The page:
Tuesday, September 21, 2010

Image of the JJ Teaparty 1800 LM-4

In the September 20, 2010 newsletter, Liz Coggan wrote about a rare half dime that will be available for auction.  Liz just provided me an image of the coin.  I will re-run her email in next week's newsletter, but wanted to provide the image now so those interested may view the coin:

Sunday, September 19, 2010

JR Newsletter: 19 September 2010 (2)

We had a pretty healthy response with multiple contributions this week!  Here are the contributions from readers:

Stephen Fischer wrote:

As to the rant about price guides---they are only guides and if everyone only went by the guides then we wouldn't have to do any research and we would all be as smart as each other---but with the research that we all like to do, we find that some coins are worth far more than the guides would lead you to believe. Coins you never see anywhere, or in certain grades, or with certain breaks, cuds, etc. Therefore we are willing to pay a lot more in some cases than the guides suggest.  At this point we feel much smarter than everyone else, because our research and hard work has paid off.  So I say let the fine folks who know all and see all keep plugging in those numbers. I for one will keep on with my research and keep getting the deal of the century once in a while.  Stephen Fischer


David Perkins wrote:

335 Lots of Counterstamped Coins in Stack's October Americana Sale!
For those who may not be aware of this yet, Stack's is offering 335 Lots of Counterstamped coins in their October Americana Sale to be held in Philadelphia September 30 – October 2, 2010. 
 I spent a couple of enjoyable hours last night viewing these and other Lots from the sale online.  It appears some of these counterstamped coins have been off the market for over 30 years; most for a long time.  There are a number of pieces not listed in the Brunk book, Merchant and Privately Countermarked Coins.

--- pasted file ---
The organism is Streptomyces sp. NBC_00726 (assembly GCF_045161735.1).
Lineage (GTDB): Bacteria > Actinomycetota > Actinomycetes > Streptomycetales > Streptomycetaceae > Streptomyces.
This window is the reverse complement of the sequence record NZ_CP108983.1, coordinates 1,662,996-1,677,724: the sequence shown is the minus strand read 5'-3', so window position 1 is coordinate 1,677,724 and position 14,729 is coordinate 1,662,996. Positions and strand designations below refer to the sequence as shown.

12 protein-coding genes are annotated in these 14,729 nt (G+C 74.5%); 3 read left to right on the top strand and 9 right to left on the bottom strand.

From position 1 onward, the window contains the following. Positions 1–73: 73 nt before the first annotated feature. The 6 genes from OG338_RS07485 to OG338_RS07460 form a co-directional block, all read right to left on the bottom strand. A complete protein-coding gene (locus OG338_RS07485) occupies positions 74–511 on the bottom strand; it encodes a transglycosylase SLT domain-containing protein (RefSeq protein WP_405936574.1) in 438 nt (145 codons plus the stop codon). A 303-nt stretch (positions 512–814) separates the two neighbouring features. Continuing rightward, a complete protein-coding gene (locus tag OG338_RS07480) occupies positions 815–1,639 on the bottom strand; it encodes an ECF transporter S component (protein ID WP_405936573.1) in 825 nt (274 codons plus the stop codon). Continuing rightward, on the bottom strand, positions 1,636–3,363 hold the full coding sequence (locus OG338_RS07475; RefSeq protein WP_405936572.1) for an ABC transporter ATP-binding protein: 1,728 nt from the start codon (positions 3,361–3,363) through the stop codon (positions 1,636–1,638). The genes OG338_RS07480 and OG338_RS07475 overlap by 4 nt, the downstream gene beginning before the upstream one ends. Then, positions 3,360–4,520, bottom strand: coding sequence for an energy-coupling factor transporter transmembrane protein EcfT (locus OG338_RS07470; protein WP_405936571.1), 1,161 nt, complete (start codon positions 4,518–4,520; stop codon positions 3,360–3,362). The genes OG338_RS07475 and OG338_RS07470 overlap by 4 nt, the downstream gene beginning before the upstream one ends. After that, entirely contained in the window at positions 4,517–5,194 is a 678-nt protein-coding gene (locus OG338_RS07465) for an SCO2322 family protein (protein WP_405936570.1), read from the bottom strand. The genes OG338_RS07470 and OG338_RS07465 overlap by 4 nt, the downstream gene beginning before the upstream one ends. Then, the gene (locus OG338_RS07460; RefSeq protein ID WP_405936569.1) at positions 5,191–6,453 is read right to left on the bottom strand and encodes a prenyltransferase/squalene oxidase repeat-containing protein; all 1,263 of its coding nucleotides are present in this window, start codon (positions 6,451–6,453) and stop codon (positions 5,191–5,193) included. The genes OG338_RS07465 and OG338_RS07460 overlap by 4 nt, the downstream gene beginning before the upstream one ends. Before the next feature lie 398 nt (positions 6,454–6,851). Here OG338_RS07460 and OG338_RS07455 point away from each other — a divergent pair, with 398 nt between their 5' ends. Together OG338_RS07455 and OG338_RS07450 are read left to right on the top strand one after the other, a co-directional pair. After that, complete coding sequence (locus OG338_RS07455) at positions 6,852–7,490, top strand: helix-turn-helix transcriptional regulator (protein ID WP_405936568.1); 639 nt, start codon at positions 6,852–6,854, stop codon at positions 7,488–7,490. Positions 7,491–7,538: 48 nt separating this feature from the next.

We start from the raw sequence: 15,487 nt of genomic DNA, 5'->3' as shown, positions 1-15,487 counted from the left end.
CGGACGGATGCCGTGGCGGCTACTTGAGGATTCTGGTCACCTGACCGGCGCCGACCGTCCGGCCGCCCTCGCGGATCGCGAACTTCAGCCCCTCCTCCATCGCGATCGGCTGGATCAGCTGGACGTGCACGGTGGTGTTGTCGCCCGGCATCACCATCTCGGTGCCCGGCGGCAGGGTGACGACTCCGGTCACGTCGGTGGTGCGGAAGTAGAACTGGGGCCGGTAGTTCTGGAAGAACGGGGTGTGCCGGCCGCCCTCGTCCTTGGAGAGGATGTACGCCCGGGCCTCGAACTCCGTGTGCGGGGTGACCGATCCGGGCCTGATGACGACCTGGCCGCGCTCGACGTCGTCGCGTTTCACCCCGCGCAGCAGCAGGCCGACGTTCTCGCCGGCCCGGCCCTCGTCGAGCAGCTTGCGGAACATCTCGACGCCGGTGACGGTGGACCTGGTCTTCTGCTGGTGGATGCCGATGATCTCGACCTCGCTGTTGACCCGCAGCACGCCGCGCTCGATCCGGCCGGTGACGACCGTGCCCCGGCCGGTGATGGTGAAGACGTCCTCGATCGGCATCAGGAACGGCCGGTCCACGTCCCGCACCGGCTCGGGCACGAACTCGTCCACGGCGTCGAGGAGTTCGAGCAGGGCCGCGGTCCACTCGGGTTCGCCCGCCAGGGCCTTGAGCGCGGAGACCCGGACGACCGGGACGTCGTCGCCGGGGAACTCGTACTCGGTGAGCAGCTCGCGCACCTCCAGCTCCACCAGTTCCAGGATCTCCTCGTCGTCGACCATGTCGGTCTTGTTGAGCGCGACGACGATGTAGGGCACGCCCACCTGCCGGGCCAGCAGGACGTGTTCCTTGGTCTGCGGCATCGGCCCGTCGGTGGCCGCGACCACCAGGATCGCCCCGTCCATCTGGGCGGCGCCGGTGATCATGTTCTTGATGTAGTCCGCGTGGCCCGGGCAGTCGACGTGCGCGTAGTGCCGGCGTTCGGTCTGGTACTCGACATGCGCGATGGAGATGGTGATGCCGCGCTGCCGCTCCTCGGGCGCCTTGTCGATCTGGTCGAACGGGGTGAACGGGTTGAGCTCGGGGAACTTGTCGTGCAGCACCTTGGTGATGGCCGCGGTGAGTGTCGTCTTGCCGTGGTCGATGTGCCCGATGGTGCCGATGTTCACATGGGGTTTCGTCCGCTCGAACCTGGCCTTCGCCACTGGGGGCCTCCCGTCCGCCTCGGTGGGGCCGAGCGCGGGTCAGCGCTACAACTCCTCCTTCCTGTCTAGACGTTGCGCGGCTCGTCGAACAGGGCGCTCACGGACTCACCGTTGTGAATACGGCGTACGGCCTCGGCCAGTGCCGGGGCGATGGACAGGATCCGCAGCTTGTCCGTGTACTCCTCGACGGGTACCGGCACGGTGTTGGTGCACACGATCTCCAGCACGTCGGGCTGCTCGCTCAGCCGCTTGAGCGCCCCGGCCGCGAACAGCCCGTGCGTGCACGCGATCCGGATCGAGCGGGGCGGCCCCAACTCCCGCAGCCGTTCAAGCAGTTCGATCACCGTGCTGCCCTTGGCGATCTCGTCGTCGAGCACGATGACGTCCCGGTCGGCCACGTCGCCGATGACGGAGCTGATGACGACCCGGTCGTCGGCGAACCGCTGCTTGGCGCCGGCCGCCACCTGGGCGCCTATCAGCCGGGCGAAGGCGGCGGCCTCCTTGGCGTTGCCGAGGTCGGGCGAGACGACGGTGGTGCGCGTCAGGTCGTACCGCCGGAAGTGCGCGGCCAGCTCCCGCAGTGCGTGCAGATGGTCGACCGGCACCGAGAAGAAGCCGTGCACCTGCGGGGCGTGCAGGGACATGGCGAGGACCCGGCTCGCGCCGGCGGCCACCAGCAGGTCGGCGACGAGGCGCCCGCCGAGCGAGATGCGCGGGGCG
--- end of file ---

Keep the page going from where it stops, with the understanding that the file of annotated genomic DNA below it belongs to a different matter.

Lots can be viewed online.  I'm told by a reliable source that the catalogs are being mailed this week. 
W. David Perkins

Liz Coggan wrote:
Hi JRCS members:
Just a note to let you know, J.J. Teaparty will be conducting a sealed bid auction for an 1800 LIBEKTY LM-4, R-7 Draped Bust half dime.  This coin is very choice Fine in grade with claims to VF--in fact it could be argued that the coin is VF.  The sealed bid sale will be held at the November Whitman Baltimore Show on Friday afternoon at 2:00 pm.  We will have the coin on display at the show for anyone to review. 

Also if you plan to attend the Philly Whitman show and would like to see the coin there, I will have it there on display for you to look at.  Please feel free to call me or email me with any questions:  liz@jjteaparty.com  1-800-343-6412. I will try to get some photos posted so you can look at it on line.
(Editor's Note:  As of today, September 19th, there are no images of the coin available at JJ Teaparty's website)

Best wishes,

Liz Coggan
J. J. Teaparty, Inc


Mark Borckardt wrote:

In response to the rant from Dick Wells:
Please understand that the price guide editors at Coin World, Numismatic News, and nearly any other price guide you can name, have a nearly Herculean task. While collectors may specialize in a single coin series, or a small group of related series, the price guide editors have to be intimately familiar with every series that their publication handles, and that includes everything from 1793 half cents to 2009 and 2010-dated modern issue coins. For most collectors, such a task would seem daunting. While you are commenting on the price of Bust quarters, someone else may be complaining about the price of Saint-Gaudens double eagles, for example. And that is a series that changes every day. When a series like Bust quarters is considered, with prices largely unaffected by the daily price movement of gold and silver bullion, the price editors tend to be less proactive, and for good reason. The best thing that collectors can do is send positively written letters or emails to those price editors, asking that they review the prices in a given series. If they receive enough requests for any given series, they will almost be forced into a reexamination. Remember, however, that letters must take a positive or proactive stance.

Brad Karoleff wrote:

Things have been very busy here in Cincinnati the last few weeks.  Coupled with a short vacation to NYC to visit my son there hasn't been much free time.